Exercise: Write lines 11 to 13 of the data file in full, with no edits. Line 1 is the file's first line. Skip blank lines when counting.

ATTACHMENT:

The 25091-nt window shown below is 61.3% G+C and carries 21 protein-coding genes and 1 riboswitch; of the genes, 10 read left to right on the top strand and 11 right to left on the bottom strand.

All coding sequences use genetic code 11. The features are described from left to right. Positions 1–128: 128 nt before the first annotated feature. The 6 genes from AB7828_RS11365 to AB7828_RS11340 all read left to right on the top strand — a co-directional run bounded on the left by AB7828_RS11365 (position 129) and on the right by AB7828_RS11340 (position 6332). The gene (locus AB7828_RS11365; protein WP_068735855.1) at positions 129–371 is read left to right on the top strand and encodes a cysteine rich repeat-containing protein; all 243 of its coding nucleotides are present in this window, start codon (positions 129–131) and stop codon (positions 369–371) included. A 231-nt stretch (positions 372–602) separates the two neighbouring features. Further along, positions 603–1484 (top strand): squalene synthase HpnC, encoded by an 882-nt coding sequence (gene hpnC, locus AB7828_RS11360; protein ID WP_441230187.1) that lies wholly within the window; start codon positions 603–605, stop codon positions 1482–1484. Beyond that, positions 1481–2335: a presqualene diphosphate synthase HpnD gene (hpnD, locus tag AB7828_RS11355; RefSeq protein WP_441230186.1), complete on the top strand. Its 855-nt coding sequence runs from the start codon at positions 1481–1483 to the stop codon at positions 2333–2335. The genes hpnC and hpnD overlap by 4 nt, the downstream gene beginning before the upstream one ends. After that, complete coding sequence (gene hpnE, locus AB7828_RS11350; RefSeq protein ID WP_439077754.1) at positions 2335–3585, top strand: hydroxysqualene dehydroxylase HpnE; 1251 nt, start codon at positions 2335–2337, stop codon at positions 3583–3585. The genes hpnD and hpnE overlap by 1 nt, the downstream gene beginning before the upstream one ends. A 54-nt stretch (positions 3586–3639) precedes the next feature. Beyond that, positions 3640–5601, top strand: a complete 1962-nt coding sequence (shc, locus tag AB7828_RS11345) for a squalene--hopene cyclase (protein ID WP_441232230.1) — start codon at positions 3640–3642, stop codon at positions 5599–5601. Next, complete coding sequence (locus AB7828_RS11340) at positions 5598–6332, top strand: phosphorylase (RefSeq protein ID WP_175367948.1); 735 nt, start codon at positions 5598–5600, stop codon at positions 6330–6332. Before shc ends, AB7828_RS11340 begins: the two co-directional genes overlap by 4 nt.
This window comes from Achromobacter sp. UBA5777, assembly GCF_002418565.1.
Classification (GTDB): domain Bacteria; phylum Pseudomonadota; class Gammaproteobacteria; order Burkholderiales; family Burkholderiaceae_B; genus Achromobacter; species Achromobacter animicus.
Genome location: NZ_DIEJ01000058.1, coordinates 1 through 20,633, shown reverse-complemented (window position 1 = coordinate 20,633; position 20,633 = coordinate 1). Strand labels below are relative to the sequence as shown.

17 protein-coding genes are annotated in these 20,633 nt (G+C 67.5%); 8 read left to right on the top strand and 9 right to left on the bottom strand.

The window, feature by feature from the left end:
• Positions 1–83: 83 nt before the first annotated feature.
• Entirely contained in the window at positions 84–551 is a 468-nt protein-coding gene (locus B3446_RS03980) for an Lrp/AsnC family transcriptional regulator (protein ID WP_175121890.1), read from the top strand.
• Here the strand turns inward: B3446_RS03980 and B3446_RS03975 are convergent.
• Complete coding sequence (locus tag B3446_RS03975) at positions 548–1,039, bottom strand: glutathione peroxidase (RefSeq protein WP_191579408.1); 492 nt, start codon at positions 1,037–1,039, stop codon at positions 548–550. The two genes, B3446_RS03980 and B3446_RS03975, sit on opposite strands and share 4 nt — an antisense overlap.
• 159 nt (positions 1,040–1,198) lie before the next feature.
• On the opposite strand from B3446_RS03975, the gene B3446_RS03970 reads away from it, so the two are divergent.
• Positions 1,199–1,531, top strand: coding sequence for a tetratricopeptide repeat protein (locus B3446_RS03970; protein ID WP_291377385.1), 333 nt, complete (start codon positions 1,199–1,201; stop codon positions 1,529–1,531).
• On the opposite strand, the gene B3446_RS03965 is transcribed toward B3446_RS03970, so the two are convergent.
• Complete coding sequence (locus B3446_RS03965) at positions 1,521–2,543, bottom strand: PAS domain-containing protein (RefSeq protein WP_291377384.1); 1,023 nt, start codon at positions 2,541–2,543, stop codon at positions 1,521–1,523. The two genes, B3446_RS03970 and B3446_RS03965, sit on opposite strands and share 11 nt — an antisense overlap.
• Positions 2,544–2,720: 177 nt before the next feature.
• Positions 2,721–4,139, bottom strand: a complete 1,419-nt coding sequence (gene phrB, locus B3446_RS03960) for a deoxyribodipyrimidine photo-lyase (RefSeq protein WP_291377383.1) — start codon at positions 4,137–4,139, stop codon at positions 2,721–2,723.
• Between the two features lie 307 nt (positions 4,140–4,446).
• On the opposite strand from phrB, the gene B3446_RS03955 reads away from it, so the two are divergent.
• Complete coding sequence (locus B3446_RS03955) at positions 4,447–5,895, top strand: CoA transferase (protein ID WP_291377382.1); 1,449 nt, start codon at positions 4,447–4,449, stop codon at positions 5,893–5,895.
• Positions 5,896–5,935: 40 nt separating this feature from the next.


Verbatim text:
• Complete coding sequence (locus tag B3446_RS03975) at positions 548–1,039, bottom strand: glutathione peroxidase (RefSeq protein WP_191579408.1); 492 nt, start codon at positions 1,037–1,039, stop codon at positions 548–550. The two genes, B3446_RS03980 and B3446_RS03975, sit on opposite strands and share 4 nt — an antisense overlap.
• 159 nt (positions 1,040–1,198) lie before the next feature.
• On the opposite strand from B3446_RS03975, the gene B3446_RS03970 reads away from it, so the two are divergent.